As the amount of new funding for transit has been slashed from a June proposal, which included $ 49 billion, the Biden administration said it would be the largest federal investment in transportation. in common history.

Still, the funds may not be enough to completely modernize the country’s transit system. According to a report by the American Society of Civil Engineers, there is a backlog of $ 176 billion in transit investments.

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The deal would inject $ 66 billion into rail to bridge Amtrak’s maintenance backlog, as well as upgrading the heavily trafficked northeastern corridor from Washington to Boston (a route frequented by lawmakers on the East Coast). It would also extend rail service outside of the northeast and central Atlantic.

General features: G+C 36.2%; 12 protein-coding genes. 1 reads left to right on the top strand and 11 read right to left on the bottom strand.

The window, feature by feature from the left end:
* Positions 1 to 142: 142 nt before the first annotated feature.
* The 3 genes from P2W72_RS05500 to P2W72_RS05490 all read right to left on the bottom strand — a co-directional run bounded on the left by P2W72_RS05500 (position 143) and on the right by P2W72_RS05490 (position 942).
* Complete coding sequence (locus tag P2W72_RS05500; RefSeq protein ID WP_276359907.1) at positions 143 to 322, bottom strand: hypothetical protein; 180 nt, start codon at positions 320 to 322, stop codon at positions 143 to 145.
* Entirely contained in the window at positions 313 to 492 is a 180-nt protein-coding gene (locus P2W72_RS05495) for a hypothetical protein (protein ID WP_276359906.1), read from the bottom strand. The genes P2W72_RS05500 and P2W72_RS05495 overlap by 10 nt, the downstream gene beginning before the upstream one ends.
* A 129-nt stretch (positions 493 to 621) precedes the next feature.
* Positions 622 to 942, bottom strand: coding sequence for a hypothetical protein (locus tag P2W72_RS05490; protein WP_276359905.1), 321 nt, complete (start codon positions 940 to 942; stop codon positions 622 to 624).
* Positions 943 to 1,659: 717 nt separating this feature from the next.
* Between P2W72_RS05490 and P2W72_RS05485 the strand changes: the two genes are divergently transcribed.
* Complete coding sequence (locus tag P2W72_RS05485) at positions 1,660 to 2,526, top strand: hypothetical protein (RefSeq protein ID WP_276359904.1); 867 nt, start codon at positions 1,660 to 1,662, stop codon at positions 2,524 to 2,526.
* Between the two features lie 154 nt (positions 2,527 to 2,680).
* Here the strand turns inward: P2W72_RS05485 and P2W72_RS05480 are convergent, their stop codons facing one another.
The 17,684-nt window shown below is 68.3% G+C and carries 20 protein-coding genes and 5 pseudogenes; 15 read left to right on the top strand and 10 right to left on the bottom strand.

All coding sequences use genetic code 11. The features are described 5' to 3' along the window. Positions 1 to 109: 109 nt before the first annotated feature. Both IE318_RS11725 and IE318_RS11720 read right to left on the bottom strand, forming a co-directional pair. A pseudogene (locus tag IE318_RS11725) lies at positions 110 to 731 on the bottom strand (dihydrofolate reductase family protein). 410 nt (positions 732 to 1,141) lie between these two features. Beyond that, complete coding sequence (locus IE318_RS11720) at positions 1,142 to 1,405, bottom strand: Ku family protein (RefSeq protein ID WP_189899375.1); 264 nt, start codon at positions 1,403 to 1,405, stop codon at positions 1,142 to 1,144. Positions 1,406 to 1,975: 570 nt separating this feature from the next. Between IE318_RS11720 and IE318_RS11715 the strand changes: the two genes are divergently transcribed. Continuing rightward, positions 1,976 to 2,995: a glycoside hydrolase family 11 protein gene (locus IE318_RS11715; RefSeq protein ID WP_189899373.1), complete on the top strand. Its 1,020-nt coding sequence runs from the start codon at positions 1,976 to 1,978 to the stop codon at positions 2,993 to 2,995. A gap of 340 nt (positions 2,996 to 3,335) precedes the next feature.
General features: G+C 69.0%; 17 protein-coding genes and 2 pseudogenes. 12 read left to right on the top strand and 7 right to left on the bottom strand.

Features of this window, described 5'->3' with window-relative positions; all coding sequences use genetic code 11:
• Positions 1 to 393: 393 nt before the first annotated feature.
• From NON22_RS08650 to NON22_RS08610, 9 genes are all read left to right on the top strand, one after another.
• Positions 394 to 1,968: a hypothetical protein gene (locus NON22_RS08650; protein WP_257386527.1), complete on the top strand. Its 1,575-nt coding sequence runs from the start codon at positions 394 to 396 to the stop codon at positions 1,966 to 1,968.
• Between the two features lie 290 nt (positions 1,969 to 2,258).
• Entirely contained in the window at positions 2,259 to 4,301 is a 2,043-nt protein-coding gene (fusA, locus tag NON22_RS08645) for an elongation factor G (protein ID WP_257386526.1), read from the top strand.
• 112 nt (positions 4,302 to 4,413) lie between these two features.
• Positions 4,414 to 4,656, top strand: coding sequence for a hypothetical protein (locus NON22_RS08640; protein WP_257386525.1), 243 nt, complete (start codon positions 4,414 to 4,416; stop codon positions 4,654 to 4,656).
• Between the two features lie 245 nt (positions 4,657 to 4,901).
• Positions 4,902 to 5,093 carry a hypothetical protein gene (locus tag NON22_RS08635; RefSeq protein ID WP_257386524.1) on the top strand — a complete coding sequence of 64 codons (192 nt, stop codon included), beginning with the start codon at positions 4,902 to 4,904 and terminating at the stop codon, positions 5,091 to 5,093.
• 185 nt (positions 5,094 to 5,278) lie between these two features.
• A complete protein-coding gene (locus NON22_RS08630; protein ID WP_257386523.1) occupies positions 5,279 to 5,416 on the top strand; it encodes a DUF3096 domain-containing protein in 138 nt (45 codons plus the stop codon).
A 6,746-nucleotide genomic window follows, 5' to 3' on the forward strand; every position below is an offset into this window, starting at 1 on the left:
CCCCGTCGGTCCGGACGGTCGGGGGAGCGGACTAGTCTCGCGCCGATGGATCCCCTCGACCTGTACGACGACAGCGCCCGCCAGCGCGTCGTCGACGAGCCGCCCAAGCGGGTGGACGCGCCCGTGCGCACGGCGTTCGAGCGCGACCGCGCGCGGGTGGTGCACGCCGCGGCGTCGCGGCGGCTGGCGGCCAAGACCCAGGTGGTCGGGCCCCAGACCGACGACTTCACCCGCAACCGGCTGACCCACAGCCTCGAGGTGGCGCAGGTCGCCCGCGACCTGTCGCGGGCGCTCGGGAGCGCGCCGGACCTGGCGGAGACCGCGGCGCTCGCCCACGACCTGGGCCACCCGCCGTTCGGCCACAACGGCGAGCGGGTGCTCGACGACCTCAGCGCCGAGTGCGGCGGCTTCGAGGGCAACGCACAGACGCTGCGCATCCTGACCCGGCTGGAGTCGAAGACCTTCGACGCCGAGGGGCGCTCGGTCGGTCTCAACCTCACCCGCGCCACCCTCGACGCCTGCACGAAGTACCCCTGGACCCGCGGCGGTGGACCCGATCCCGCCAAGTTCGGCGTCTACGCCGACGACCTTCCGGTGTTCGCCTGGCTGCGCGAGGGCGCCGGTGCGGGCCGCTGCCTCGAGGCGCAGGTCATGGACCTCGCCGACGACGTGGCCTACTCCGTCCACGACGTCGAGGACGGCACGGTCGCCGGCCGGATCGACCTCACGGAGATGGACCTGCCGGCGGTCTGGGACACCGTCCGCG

Mr. Biden frequently points out his connection to Amtrak, which began in the 1970s, when he returned home from Washington, Delaware each night to care for his two sons while serving in the Senate. The new funding would be the biggest investment in passenger rail transport since Amtrak was created 50 years ago, the administration says, and comes as the agency tries to significantly expand its service nationwide by 2035.

The package would invest $ 55 billion in clean water, which would be enough to replace all lead pipes and service lines in the country. While Congress banned lead water pipes three decades ago, more than 10 million old ones remain, resulting in dangerous lead levels in cities and towns across the country.